Degenerate Art

A successful unit on art includes the subjects, goals, and messages of the works that are studied.

By Daniella Garran


To understand the concept of “degenerate art” students must have some background knowledge of Nazi Germany. This period of time was characterized by fear and oppression. Not only was this the case for members of groups such as the Jews, the Gypsies and the Poles, but also artists, writers and musicians. The Nazis forbade the display of art that they deemed “degenerate.” In fact, they removed over 16,000 works of art from European museums because they were considered anathema to Nazi ideology.

More than 600 of these works were assembled into a traveling exhibition which, after a debut in Munich, traveled to eleven other German and Austrian cities as the Nazis tried to stir up anti-Expressionist sentiment and convey a sense of “revulsion” among viewers. The "Entartete Kunst" exhibition of 1937 was viewed by millions of Europeans.

It is critical that students have a basic understanding of modern art in terms of its subjects, goals and messages prior to exploring why the Nazis declared certain art “degenerate.” It is interesting to note that in 1913, a great deal of modern art was displayed in what was informally called the Armory Show, but was formally referred to as The International Exhibition of Modern Art. There was a great deal of public outrage at what some considered the “death” of art precipitated by uncouth subject matter and style.

One way to introduce students to the concepts of modern art is to recreate the 1913 Armory Show. The teacher can place color images of the most famous paintings and sculptures and have a gallery talk. This can help students explore the specific artists and paintings featured in this particular exhibition. Teachers could also recreate the "Entartete Kunst" exhibition in the same way.

Another engaging activity to help explain degenerate art is to create a “Celebration of the Arts” where you "invite" all of the artists who were considered degenerate. You can assign students to play the roles of these artists including Otto Dix, Piet Mondrian, Marc Chagall, George Grosz and Wassily Kandinsky. Ask students to choose a work of art by the artist they are portraying which they will share with the class. Students should give their presentation in character and explain their inspiration for the work, as well as why it was considered degenerate. Here are some other excellent lessons that deal with degenerate art.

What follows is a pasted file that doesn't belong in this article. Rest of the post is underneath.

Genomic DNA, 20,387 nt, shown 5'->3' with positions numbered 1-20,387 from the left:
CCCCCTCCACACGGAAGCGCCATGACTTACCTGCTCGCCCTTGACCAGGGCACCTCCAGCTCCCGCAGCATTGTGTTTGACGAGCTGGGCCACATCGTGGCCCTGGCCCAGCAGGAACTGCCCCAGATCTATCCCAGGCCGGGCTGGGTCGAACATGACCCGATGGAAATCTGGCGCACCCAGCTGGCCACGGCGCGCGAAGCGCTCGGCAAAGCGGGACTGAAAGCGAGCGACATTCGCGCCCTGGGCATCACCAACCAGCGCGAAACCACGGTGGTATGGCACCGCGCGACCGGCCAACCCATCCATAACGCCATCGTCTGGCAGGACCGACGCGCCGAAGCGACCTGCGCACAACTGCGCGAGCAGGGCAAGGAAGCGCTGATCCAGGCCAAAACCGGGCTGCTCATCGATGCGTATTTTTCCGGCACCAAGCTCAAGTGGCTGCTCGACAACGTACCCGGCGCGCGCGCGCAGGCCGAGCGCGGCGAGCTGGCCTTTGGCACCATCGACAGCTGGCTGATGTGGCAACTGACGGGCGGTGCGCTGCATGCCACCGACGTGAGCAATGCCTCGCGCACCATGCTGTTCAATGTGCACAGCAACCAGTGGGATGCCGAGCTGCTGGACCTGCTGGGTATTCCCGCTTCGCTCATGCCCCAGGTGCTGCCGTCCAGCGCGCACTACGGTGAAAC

Degenerate Art Lesson Plans:

The Real Spirit Within: Expressionistic Portraits

This lesson from the Cincinnati Art Museum focuses on the painting "The Clown" by Georges Rouault. Because of its religious overtones, this painting was classified by the Nazis as “degenerate.” Students examine the historic aspect of the Degenerate Art exhibition of 1937 and then they create a self-portrait in the expressionist style of Rouault.

Self-Portraits: A Sign of Their Times

This corresponding lesson from the Cincinnati Art Museum continues looking at self-portraits and what the Nazis perceived as “degenerate.” The lesson focuses on Oskar Kokoschka’s work "Duchess of Montesquiu-Ferenzac." Students continue analyzing Expressionism and how it was perceived by the Nazis. Students create another self-portrait in the style of Kokoschka.

Hitler's War Against Artists

Students examine the Nazis’ censorship of art and the art that they embraced and used as propaganda. Students will analyze Berlin street scenes painted by Albert Birkle, George Grosz and Bruno Voigt to determine what the Nazis found offensive about art that they deemed “degenerate.” Students will also explore the conditions under which artists worked in Nazi-era Germany.